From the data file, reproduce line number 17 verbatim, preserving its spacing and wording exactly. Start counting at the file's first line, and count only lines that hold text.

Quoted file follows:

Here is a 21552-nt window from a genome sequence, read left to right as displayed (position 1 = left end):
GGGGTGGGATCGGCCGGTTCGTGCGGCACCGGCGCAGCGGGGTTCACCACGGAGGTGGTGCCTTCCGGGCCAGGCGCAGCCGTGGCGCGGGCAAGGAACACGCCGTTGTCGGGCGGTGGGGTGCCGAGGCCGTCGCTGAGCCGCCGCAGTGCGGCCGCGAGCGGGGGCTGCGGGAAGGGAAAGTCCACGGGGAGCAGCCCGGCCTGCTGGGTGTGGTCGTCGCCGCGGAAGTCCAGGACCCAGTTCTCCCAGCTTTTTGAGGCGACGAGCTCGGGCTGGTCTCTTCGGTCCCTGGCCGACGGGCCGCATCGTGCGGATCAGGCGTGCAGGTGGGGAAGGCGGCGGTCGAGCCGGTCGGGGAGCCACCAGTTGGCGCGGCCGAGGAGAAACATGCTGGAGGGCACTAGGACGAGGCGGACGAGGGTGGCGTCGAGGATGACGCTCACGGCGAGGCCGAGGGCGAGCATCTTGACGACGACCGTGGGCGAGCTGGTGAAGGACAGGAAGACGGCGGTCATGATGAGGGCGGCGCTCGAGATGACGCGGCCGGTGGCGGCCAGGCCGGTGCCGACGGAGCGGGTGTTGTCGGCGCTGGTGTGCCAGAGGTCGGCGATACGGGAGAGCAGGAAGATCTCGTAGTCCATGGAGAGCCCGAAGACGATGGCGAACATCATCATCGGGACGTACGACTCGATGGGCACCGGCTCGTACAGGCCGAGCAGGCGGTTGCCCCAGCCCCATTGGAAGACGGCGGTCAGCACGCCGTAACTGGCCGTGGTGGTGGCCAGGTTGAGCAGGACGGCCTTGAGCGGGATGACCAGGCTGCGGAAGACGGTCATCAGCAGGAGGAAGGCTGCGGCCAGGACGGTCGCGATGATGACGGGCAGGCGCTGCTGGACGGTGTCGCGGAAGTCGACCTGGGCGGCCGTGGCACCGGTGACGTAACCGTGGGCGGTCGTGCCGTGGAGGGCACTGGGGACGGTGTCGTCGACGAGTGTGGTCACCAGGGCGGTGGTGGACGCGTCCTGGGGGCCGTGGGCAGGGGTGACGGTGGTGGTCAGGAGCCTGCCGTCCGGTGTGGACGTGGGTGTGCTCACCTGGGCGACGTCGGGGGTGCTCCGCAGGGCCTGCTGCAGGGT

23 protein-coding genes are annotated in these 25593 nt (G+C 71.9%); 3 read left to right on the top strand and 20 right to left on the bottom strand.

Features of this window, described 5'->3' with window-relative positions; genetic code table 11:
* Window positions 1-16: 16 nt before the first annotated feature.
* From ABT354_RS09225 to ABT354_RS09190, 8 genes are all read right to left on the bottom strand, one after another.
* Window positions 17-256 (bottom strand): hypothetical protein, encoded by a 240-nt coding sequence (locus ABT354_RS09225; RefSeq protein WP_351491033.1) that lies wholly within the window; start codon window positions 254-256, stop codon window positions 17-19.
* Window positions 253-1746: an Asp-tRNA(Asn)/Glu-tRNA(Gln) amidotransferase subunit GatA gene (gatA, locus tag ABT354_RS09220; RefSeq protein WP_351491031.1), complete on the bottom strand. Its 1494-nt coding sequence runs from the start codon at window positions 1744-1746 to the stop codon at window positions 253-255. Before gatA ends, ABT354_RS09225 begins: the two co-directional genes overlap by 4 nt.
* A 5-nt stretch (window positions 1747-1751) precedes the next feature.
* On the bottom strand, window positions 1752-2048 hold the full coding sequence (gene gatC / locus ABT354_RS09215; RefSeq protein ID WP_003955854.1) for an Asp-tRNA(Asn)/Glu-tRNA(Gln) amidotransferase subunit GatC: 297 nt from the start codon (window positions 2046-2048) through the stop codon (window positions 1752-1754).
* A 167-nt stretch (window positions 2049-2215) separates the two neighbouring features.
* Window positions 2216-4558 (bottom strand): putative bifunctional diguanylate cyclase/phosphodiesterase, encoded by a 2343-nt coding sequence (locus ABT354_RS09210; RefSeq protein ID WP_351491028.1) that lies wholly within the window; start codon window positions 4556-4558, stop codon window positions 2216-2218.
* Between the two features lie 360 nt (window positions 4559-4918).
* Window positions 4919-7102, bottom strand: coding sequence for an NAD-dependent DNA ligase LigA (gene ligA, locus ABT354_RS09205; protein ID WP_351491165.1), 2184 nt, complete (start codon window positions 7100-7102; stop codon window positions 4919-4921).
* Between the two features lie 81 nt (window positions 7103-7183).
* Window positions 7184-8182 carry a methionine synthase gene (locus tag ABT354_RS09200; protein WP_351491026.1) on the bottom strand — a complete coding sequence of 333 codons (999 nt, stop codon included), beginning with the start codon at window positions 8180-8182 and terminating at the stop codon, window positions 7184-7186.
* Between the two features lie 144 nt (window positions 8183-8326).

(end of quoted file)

* Between the two features lie 144 nt (window positions 8183-8326).